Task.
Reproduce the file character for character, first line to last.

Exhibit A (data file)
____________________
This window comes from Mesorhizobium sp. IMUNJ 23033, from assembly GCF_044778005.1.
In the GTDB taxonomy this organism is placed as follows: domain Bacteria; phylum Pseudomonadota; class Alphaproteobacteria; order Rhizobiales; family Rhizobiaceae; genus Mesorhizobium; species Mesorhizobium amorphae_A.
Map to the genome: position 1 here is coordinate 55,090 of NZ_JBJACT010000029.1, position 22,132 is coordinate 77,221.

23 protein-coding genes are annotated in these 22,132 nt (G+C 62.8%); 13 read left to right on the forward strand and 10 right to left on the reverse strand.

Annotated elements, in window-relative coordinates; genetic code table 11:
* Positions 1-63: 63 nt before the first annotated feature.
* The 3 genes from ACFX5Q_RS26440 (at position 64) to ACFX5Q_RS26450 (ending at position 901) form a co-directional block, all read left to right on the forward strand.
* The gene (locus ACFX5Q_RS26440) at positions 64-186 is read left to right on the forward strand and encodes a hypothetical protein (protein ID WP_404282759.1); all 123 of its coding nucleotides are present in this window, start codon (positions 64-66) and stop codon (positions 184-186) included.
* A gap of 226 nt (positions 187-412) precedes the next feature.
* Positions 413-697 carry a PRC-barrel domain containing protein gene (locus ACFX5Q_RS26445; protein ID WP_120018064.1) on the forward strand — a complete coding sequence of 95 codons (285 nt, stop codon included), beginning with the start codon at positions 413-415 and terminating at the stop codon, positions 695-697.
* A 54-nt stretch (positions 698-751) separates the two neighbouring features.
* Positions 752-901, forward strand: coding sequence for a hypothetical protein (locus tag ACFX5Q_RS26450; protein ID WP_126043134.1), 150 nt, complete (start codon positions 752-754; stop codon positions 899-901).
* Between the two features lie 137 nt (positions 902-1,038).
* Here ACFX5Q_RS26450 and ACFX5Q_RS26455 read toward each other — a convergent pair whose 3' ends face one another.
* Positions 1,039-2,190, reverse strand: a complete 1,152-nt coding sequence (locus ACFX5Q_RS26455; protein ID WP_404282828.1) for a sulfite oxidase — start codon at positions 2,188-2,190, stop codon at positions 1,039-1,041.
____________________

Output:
This window comes from Mesorhizobium sp. IMUNJ 23033, from assembly GCF_044778005.1.
In the GTDB taxonomy this organism is placed as follows: domain Bacteria; phylum Pseudomonadota; class Alphaproteobacteria; order Rhizobiales; family Rhizobiaceae; genus Mesorhizobium; species Mesorhizobium amorphae_A.
Map to the genome: position 1 here is coordinate 55,090 of NZ_JBJACT010000029.1, position 22,132 is coordinate 77,221.

23 protein-coding genes are annotated in these 22,132 nt (G+C 62.8%); 13 read left to right on the forward strand and 10 right to left on the reverse strand.

Annotated elements, in window-relative coordinates; genetic code table 11:
* Positions 1-63: 63 nt before the first annotated feature.
* The 3 genes from ACFX5Q_RS26440 (at position 64) to ACFX5Q_RS26450 (ending at position 901) form a co-directional block, all read left to right on the forward strand.
* The gene (locus ACFX5Q_RS26440) at positions 64-186 is read left to right on the forward strand and encodes a hypothetical protein (protein ID WP_404282759.1); all 123 of its coding nucleotides are present in this window, start codon (positions 64-66) and stop codon (positions 184-186) included.
* A gap of 226 nt (positions 187-412) precedes the next feature.
* Positions 413-697 carry a PRC-barrel domain containing protein gene (locus ACFX5Q_RS26445; protein ID WP_120018064.1) on the forward strand — a complete coding sequence of 95 codons (285 nt, stop codon included), beginning with the start codon at positions 413-415 and terminating at the stop codon, positions 695-697.
* A 54-nt stretch (positions 698-751) separates the two neighbouring features.
* Positions 752-901, forward strand: coding sequence for a hypothetical protein (locus tag ACFX5Q_RS26450; protein ID WP_126043134.1), 150 nt, complete (start codon positions 752-754; stop codon positions 899-901).
* Between the two features lie 137 nt (positions 902-1,038).
* Here ACFX5Q_RS26450 and ACFX5Q_RS26455 read toward each other — a convergent pair whose 3' ends face one another.
* Positions 1,039-2,190, reverse strand: a complete 1,152-nt coding sequence (locus ACFX5Q_RS26455; protein ID WP_404282828.1) for a sulfite oxidase — start codon at positions 2,188-2,190, stop codon at positions 1,039-1,041.